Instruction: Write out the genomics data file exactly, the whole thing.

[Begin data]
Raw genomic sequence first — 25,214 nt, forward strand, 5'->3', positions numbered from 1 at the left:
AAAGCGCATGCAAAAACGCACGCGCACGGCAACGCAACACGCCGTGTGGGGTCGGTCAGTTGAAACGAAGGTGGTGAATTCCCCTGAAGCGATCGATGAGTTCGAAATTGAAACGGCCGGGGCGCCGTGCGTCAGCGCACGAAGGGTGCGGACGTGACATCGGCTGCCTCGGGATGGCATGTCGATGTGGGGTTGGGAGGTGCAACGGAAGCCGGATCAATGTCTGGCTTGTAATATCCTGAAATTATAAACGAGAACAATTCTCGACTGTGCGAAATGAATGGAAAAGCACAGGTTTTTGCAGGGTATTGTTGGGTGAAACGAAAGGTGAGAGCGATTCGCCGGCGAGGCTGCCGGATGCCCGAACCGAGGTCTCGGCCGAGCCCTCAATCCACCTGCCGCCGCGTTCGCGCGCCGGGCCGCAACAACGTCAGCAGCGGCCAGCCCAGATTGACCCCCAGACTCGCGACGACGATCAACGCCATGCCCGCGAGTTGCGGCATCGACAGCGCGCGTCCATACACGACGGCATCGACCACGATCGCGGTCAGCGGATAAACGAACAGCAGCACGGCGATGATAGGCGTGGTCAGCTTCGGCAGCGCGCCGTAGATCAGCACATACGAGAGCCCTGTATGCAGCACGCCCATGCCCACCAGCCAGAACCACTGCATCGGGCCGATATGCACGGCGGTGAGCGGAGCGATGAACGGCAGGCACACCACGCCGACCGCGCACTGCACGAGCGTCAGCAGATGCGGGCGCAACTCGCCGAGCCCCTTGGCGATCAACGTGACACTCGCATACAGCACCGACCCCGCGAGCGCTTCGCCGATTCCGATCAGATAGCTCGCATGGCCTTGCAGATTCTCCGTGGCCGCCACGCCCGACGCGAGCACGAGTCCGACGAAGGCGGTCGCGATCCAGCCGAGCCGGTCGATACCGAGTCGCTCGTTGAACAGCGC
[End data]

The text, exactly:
Raw genomic sequence first — 25,214 nt, forward strand, 5'->3', positions numbered from 1 at the left:
AAAGCGCATGCAAAAACGCACGCGCACGGCAACGCAACACGCCGTGTGGGGTCGGTCAGTTGAAACGAAGGTGGTGAATTCCCCTGAAGCGATCGATGAGTTCGAAATTGAAACGGCCGGGGCGCCGTGCGTCAGCGCACGAAGGGTGCGGACGTGACATCGGCTGCCTCGGGATGGCATGTCGATGTGGGGTTGGGAGGTGCAACGGAAGCCGGATCAATGTCTGGCTTGTAATATCCTGAAATTATAAACGAGAACAATTCTCGACTGTGCGAAATGAATGGAAAAGCACAGGTTTTTGCAGGGTATTGTTGGGTGAAACGAAAGGTGAGAGCGATTCGCCGGCGAGGCTGCCGGATGCCCGAACCGAGGTCTCGGCCGAGCCCTCAATCCACCTGCCGCCGCGTTCGCGCGCCGGGCCGCAACAACGTCAGCAGCGGCCAGCCCAGATTGACCCCCAGACTCGCGACGACGATCAACGCCATGCCCGCGAGTTGCGGCATCGACAGCGCGCGTCCATACACGACGGCATCGACCACGATCGCGGTCAGCGGATAAACGAACAGCAGCACGGCGATGATAGGCGTGGTCAGCTTCGGCAGCGCGCCGTAGATCAGCACATACGAGAGCCCTGTATGCAGCACGCCCATGCCCACCAGCCAGAACCACTGCATCGGGCCGATATGCACGGCGGTGAGCGGAGCGATGAACGGCAGGCACACCACGCCGACCGCGCACTGCACGAGCGTCAGCAGATGCGGGCGCAACTCGCCGAGCCCCTTGGCGATCAACGTGACACTCGCATACAGCACCGACCCCGCGAGCGCTTCGCCGATTCCGATCAGATAGCTCGCATGGCCTTGCAGATTCTCCGTGGCCGCCACGCCCGACGCGAGCACGAGTCCGACGAAGGCGGTCGCGATCCAGCCGAGCCGGTCGATACCGAGTCGCTCGTTGAACAGCGC